Monday, August 27, 2012

PHOTOGRAPHY - My Camera History 2


With the lack of option on Canon consumer models and budget for its pro models, I looked at it's Nikon alternatives namely the Nikon D70 and Nikon D100.  I was actually set to buy the former but having the chance to hold and use the latter, I fell in love!  And just like that, I am now part of the dark side...

Photo from
Second Digital Gear List
Nikon D100
- if we talk about my all-time favorite cameras, this has got to be it
- pound for pound it was the best camera of its generation and its ergonomics has no equivalent
- I had to replace it due to a tear on one of its shutter blades which scratched the sensor as well

Nikon D2H
- being used to the semi-pro features of the Nikon D100, the Nikon D70 didn't appeal much to me thus I decided to get this despite a lowly 4MP sensor
- the low MP didn't matter much as the images that came out of it just have that "pop" to it which I didn't see in my former camera bodies...the built was something to behold as well
- this unit made me realize that it's not all about MPs if I want the best IQ

Taken with a Sigma 10-20...had to do some heavy duty
correction of distortions though
Sigma EX DC 10-20 f4-5.6
- talk about ultra wide!
- it served me well on my trips to Europe and our adventure trip in Cagayan/ Bukidnon but surprisingly, I utilized it where it is not really intended to be used...architectural photography.

Nikon AF-D 18-35 f3.5-4.5
- ever since I made the decision to jump to Nikon, this was my "must have" lens and it delivered
- paired with my D100, it became my all around lens
- looking back, it performed as well as my more expensive really have to pixel peep to see the difference

Nikon AF-S G 24-85 f3.5-4.5
- my supposed all-around lens but it's range was just not that ideal in a DX format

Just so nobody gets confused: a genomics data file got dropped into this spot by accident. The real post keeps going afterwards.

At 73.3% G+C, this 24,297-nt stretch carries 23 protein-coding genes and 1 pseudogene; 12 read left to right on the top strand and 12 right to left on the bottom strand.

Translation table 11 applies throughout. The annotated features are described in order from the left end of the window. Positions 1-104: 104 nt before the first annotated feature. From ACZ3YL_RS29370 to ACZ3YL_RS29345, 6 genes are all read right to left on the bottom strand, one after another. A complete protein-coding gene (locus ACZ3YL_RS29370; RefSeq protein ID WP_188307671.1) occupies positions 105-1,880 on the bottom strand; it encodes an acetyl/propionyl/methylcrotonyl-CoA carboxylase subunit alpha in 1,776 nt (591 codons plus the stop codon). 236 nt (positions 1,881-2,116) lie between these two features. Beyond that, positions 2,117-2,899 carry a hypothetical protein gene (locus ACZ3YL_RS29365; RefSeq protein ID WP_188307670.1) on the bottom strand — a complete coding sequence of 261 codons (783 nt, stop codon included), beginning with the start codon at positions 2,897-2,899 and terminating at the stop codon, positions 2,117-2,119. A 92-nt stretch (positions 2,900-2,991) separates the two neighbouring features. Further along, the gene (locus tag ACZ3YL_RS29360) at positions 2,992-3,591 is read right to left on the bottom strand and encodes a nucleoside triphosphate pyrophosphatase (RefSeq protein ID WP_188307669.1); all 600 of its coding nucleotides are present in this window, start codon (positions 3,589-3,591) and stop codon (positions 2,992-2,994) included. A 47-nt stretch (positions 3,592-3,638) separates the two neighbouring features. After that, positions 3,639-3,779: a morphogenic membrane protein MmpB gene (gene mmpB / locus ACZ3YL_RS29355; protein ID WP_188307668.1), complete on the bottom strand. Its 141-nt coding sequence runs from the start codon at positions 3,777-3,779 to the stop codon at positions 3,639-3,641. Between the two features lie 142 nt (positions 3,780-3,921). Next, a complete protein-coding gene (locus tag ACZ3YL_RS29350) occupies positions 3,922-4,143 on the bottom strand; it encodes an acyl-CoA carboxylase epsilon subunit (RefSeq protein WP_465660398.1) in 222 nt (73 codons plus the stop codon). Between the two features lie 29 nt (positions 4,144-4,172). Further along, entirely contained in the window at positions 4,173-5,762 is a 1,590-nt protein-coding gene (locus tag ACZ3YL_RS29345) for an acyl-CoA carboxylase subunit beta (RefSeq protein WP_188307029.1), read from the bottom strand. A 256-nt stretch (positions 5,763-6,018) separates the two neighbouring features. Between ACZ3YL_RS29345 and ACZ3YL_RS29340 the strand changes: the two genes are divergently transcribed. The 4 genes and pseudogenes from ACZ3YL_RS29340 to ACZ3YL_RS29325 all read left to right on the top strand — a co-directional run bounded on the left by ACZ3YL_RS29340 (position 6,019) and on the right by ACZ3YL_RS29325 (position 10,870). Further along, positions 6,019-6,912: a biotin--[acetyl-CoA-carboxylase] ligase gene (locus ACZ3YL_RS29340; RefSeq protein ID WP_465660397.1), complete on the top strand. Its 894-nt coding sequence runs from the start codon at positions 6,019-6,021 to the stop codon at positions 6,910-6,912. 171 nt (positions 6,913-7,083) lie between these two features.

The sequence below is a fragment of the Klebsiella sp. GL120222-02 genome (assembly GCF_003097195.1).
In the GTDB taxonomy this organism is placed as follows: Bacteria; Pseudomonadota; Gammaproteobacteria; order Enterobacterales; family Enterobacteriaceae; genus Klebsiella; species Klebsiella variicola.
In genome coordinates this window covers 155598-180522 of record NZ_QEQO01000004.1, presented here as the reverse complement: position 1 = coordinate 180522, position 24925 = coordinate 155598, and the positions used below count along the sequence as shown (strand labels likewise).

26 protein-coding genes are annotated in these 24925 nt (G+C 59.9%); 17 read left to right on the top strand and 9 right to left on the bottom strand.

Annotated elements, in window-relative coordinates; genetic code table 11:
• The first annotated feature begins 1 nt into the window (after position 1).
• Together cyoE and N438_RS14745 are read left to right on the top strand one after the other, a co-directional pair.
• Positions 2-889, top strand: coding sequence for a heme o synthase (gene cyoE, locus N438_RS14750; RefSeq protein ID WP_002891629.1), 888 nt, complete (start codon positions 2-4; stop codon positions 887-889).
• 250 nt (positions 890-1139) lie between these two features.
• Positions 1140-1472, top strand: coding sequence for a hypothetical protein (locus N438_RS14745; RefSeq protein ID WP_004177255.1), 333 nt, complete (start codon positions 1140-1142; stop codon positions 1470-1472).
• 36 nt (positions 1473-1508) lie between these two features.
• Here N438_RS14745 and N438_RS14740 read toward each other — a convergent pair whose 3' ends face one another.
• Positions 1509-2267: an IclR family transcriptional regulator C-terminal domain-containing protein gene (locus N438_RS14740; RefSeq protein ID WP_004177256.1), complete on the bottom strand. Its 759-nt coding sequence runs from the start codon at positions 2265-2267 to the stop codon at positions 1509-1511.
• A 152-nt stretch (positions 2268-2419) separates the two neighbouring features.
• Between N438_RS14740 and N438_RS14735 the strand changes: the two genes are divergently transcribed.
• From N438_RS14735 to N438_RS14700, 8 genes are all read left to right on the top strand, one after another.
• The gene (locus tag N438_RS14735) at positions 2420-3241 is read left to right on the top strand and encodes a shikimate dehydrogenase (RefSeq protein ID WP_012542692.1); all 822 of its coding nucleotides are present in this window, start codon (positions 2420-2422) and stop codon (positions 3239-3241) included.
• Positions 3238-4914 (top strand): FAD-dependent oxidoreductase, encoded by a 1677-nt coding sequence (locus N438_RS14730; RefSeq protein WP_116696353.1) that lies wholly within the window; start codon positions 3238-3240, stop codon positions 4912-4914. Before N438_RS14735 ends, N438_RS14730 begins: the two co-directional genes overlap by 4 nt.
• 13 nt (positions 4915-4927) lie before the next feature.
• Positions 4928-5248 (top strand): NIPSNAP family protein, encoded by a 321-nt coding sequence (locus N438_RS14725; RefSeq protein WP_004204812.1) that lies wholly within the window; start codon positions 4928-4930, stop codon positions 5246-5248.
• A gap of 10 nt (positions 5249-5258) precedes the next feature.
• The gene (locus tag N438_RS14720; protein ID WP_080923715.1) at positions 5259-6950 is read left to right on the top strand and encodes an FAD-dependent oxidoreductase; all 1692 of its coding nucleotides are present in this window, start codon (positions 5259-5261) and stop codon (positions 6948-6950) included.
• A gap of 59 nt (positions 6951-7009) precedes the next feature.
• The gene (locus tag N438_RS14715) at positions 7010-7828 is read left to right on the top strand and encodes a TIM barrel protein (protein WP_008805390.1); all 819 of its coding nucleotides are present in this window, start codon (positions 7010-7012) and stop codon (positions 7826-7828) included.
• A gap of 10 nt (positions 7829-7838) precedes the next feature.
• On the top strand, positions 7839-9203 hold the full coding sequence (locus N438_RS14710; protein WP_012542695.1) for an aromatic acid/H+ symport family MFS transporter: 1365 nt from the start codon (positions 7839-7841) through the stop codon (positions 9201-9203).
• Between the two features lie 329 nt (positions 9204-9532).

- it has decent optics though and the AF-S was a welcome experience back then
- this lens, while having decent IQ, became an expensive paper weight for me

I was only able to do macro as this insect is dead.
Nikon AF-D 60 f2.8 Micro
- my first macro lens...super sharp and is everything I could ever want in a macro lens
- only issue is that I found the range to be too short (my excuse to the fact that I don't have the patience for macro photography)

Nikon AF 70-210 f4-5.6
- as i splurged my budget on the Nikon D100Nikon AF-D 18-35 f3.5-4.5Nikon AF-S G 24-85 f3.5-4.5 and Nikon SB800; my budget for a telephoto zoom is now pocket change
- I bought this thanks to Ken Rockwell who Nikon should regard as the best salesman for this lens
- optics is not that bad and the push-pool zoom barrel was a welcome focus speed leaves a lot to be desired though

Photo of my dad taken with a Nikon 80-200 f2.8
Nikon AF-D 80-200 f2.8
- as with me getting the Nikon AF-D 20-35 f2.8, I got this lens to replace my Nikon AF 70-210 f4-5.6
- WHAT A LENS! super sharp...amazing bokeh...I loved it!
- if I wasn't short on cash when I needed a super telephoto lens I would've kept this

Nikon AF 105 f2.8 Micro